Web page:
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The Thing Reference You Likely Missed In Stranger Things 4 Part 2

Contains spoilers for "Stranger Things" Season 4, Episode 9

Going for any amount of time in "Stranger Things" without some reference to a golden nugget of the '80s is like seeing Eleven (Millie Bobby Brown) go an hour without a nosebleed. It's just kind of weird after a while. Whether it's the fashion, the banging selection of music, or the films from the era, it's as essential to the show as the otherworldly creatures and props inhabiting it (which even the cast are impressed by). Thankfully, in the epic second half of "Stranger Things" Season 4, we get a double dose of love for cult horror legend John Carpenter via two separate groups of Hawkins heroes.

Firstly, there's a nod that's pretty much in your face thanks to one of the show's latest newcomers, Eddie (Joseph Quinn), and his choice of disguise while he's committing a crime. Zipping through his trailer park to find a getaway vehicle, our favorite Dungeon Master dons a Michael Myers mask from Carpenter's 1978 classic "Halloween" to keep a low profile. Meanwhile, in Russia, there's a slightly more discreet nod to the legendary filmmaker by way of Murray (Brett Gelman) and his weapon of choice that ends up saving Hopper's (David Harbour) only recently rescued bacon.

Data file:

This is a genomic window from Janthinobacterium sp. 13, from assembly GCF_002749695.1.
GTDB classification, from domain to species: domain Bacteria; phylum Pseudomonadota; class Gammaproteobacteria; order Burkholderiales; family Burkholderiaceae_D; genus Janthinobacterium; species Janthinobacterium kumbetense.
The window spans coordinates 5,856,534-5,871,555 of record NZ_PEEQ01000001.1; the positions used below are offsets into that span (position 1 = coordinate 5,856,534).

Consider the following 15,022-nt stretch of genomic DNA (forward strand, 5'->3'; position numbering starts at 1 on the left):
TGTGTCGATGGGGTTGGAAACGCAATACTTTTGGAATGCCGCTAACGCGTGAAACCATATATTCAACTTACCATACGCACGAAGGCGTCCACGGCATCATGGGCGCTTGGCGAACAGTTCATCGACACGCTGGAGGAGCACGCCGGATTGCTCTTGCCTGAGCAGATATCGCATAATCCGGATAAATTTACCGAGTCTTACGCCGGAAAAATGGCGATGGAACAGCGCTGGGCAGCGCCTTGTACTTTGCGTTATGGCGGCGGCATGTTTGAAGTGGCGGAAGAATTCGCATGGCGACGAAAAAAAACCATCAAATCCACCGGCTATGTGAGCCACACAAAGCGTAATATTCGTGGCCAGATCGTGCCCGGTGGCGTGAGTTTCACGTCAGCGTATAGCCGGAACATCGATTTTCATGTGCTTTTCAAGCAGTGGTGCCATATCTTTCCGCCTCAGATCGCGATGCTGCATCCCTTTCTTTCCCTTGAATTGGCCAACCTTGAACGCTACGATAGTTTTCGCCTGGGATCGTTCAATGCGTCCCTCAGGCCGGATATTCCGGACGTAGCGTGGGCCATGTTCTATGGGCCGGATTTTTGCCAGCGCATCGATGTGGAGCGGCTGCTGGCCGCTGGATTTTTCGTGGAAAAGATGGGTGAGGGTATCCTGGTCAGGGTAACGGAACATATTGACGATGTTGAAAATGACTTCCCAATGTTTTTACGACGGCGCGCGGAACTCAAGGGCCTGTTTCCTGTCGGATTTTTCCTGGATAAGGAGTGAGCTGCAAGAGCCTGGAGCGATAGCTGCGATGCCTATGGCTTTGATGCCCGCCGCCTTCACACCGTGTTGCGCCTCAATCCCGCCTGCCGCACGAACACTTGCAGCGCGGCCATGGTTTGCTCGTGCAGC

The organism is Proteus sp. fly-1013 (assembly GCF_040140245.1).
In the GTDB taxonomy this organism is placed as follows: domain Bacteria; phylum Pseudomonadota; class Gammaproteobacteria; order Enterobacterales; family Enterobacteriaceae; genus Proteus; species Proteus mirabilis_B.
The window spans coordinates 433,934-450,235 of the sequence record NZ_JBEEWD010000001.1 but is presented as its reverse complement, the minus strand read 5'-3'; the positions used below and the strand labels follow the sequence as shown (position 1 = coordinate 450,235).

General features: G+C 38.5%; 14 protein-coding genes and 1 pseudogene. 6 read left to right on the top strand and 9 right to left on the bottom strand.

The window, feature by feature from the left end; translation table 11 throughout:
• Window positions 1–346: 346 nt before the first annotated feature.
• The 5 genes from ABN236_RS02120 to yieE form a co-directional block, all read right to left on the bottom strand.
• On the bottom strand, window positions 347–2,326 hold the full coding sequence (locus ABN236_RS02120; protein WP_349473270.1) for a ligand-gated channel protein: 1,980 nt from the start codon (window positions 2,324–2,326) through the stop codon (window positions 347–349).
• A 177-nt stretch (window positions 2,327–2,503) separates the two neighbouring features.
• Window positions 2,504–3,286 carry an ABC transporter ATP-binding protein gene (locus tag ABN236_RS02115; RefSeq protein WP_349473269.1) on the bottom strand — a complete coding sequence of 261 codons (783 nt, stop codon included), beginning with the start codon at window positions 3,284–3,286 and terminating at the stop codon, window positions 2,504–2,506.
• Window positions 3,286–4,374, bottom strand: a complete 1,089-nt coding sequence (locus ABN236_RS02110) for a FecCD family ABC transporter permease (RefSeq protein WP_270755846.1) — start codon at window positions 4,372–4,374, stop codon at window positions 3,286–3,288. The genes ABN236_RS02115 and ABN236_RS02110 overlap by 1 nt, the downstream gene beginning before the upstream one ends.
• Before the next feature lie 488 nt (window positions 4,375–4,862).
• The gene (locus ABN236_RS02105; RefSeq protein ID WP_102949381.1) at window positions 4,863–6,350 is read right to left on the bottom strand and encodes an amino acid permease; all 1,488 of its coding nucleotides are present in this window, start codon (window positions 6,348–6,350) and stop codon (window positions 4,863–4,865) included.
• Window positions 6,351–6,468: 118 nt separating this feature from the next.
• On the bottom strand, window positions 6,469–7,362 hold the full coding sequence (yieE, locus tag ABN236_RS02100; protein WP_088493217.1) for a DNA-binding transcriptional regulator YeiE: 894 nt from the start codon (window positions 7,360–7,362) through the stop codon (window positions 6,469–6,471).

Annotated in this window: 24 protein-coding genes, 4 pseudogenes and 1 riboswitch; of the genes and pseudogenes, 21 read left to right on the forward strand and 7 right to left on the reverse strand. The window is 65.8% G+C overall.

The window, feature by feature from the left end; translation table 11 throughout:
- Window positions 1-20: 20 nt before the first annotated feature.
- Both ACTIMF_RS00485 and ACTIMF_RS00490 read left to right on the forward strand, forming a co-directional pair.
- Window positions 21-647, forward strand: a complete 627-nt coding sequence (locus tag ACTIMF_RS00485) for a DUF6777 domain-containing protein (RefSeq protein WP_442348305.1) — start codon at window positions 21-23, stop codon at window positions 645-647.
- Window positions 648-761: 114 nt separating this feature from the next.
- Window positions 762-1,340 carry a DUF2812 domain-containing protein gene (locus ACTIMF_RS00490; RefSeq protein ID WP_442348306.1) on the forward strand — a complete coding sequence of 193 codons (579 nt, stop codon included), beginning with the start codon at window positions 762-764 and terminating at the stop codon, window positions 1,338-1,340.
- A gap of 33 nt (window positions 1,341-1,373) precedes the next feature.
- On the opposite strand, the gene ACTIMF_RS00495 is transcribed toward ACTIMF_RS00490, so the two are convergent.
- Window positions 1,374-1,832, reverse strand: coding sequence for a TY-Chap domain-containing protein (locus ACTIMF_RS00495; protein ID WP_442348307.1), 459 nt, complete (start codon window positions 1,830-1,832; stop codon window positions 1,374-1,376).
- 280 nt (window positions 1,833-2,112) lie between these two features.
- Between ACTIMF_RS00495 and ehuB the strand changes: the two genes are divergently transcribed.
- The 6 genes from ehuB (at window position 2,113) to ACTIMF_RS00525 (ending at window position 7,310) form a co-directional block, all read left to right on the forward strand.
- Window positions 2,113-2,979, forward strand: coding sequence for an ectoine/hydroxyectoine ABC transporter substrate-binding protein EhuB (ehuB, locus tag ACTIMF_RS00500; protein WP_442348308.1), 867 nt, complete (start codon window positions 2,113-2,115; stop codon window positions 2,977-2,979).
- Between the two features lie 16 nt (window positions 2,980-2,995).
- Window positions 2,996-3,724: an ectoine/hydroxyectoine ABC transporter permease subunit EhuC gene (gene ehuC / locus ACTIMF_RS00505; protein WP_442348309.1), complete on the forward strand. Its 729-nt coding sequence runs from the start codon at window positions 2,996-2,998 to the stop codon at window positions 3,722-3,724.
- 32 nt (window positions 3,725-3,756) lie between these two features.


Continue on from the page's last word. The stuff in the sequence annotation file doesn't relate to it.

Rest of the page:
Murray's flamethrower is a hot homage to The Thing

As Hopper puts the final stages of his plan to destroy the remaining Demo-creatures that have escaped the Upside Down into place, he hits a snag when the leader of the pack shortens the gap between itself and our favorite former police chief. With nowhere left to run and the feral flora-faced beastie closing in, the day is saved thanks to Murray and a fully stocked flamethrower. Seeing the conspiracy theorist have a moment of chaotic glee might bring a smile to your face, but for fans of Carpenter's classic cold-based horror films, it'll warm your heart even more.

With the snow-covered setting and Murray raining fire down on it, it's hard not to get flashes of Kurt Russell taking similar action in the 1982 film "The Thing" (which, by our "Stranger Things" count, was released four years before these events took place). Considered one of the best sci-fi horror movies ever made, "The Thing" sees American researchers in Antarctica infiltrated by an alien that can imitate other life-forms. As paranoia rises with the body count, helicopter pilot R.J. MacReady (Russell) straps on a flamethrower to destroy the space invader once and for all (or so we hope).

Although MacReady isn't as enthralled about it as Murray, "The Thing" is a perfect film for "Stranger Things" to be harking back to here. The only question is, will we see Murray fire it up again in the show's final season? To quote MacReady, "Why don't we just wait here for a little while? See what happens?"